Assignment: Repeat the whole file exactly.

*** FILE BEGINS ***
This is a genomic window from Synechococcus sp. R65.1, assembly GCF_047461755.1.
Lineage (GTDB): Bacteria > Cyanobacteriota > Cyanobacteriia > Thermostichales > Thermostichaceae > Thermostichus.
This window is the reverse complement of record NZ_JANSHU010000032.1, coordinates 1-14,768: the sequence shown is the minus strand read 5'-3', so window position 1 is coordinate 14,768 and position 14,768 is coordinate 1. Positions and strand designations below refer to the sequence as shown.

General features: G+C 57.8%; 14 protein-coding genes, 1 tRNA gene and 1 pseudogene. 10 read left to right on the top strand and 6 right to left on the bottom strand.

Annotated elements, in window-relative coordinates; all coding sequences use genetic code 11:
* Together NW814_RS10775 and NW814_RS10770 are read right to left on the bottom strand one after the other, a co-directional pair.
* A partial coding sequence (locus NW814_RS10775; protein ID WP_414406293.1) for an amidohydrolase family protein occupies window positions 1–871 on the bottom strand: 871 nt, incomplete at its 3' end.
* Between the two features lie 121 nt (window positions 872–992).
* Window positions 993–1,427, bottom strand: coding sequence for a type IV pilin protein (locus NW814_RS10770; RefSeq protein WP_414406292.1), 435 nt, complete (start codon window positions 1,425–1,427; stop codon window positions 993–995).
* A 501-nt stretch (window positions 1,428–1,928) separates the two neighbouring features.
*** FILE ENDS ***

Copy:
This is a genomic window from Synechococcus sp. R65.1, assembly GCF_047461755.1.
Lineage (GTDB): Bacteria > Cyanobacteriota > Cyanobacteriia > Thermostichales > Thermostichaceae > Thermostichus.
This window is the reverse complement of record NZ_JANSHU010000032.1, coordinates 1-14,768: the sequence shown is the minus strand read 5'-3', so window position 1 is coordinate 14,768 and position 14,768 is coordinate 1. Positions and strand designations below refer to the sequence as shown.

General features: G+C 57.8%; 14 protein-coding genes, 1 tRNA gene and 1 pseudogene. 10 read left to right on the top strand and 6 right to left on the bottom strand.

Annotated elements, in window-relative coordinates; all coding sequences use genetic code 11:
* Together NW814_RS10775 and NW814_RS10770 are read right to left on the bottom strand one after the other, a co-directional pair.
* A partial coding sequence (locus NW814_RS10775; protein ID WP_414406293.1) for an amidohydrolase family protein occupies window positions 1–871 on the bottom strand: 871 nt, incomplete at its 3' end.
* Between the two features lie 121 nt (window positions 872–992).
* Window positions 993–1,427, bottom strand: coding sequence for a type IV pilin protein (locus NW814_RS10770; RefSeq protein WP_414406292.1), 435 nt, complete (start codon window positions 1,425–1,427; stop codon window positions 993–995).
* A 501-nt stretch (window positions 1,428–1,928) separates the two neighbouring features.